‘Jesus of Arabia’ is a pioneering, intelligent, brief (194 pages) easy-to-read approach to tackling the thorny subject of interfaith dialogue particularly in a region that is undergoing modernization at incredible speed; A region that still ‘pockets traditional communities who boast of following a way of life, which has not changed for centuries’. The Reverend, an expert on interfaith dialogue, concedes to many hurdles along the path but none that cannot be overcome by Muslims and Christians simply listening to one another, setting up communal practices of reading sacred scriptures, and engaging in those conversations that such a respectful interaction creates; an interaction that can ultimately lead to a deepening knowledge of one’s own traditions as well as that of others.
Inside Leaf of hardcover:
Jesus was a man raised by Joseph and Mary, a preacher with followers, who questioned religious establishments and was sentenced to death. His legacy has endured for more than 2,000 years and has proved to be a divisive one. Today, he is simultaneously recognized as a historical figure, a prophet and as the Messiah. But on this last point Islam and Christianity are divided.
Jesus is often viewed as an abstract figure, one who stood apart from society. Andrew Thompson explores the role of Jesus as a man particularly as a Middle Easterner, considering the social obligations placed on Him an the impact of His teachings in a Middle Eastern community, both then and now.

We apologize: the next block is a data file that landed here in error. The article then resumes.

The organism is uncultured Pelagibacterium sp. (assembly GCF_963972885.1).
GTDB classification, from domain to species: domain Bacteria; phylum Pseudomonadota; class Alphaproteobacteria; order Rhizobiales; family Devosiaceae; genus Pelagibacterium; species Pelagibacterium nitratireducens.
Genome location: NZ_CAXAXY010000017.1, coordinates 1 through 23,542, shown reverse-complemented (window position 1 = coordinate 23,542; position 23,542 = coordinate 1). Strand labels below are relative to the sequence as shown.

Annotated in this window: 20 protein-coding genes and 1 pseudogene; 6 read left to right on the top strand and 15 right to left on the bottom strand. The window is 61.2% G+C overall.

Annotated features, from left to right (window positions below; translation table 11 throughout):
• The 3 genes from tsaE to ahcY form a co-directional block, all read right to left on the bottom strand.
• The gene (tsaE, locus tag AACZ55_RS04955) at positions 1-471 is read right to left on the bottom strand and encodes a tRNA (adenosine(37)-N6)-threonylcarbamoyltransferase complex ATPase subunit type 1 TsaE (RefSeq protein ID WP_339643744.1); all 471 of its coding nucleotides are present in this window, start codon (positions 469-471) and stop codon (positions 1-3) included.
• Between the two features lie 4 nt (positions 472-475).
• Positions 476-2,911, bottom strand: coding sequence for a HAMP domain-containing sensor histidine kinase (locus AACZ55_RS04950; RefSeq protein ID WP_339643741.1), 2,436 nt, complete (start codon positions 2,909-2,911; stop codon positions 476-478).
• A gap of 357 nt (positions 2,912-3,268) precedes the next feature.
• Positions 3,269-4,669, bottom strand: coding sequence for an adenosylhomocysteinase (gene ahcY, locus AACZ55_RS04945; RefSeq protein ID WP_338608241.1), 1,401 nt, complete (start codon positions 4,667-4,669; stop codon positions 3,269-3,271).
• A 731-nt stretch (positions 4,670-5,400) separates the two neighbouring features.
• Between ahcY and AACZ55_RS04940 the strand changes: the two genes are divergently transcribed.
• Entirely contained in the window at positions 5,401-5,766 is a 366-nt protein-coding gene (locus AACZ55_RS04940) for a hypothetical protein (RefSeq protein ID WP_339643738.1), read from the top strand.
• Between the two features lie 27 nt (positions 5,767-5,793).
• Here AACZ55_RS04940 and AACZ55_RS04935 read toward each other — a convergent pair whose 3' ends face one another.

‘Jesus of Arabia’ looks at the bridges between Islam and Christianity and how the two communities often mirror one another despite their differences. Andrew Thompson uses his experience as a priest in the Church of England and his many years living in the Middle East to analyse the often-conflicting roles and loyalties concerning family, culture and God.
A timely and incisive work, ‘Jesus of Arabia’ invites us to consider the contemporary views held of the Middle East and how a figure like Jesus might be received today.
The Reverend Canon Andrew Thompson MBE is Senior Chaplain of St. Andrew’s Anglican Church in Abu Dhabi. He holds degrees in Behavioural Sciences and Islamic studies, and trained to be a priest for the Church of England at Wycliffe Hall, Oxford. He was ordained in Derby Cathedral. He is currently writing his PhD thesis on Christian-Muslim Relations in the Gulf.
Over the years he has served the Church in the UK and in several countries in the Middle East and the Gulf. His previous publications include 'The Christian Church in Kuwait: Religious Freedom in the Gulf' and ‘Christianity in the United Arab Emirates: Culture and Heritage’.
He was earlier a newspaper columnist and featured recently in a documentary on Christian-Muslim dialogue shown at the Abu Dhabi Film Festival.
In 2011 he was awarded an MBE by Her Majesty Queen Elizabeth II for services to Human Rights and Interfaith Dialogue. He is a canon of Bahrain Cathedral in the Anglican Diocese of Cyprus and the Gulf. He is married with three children.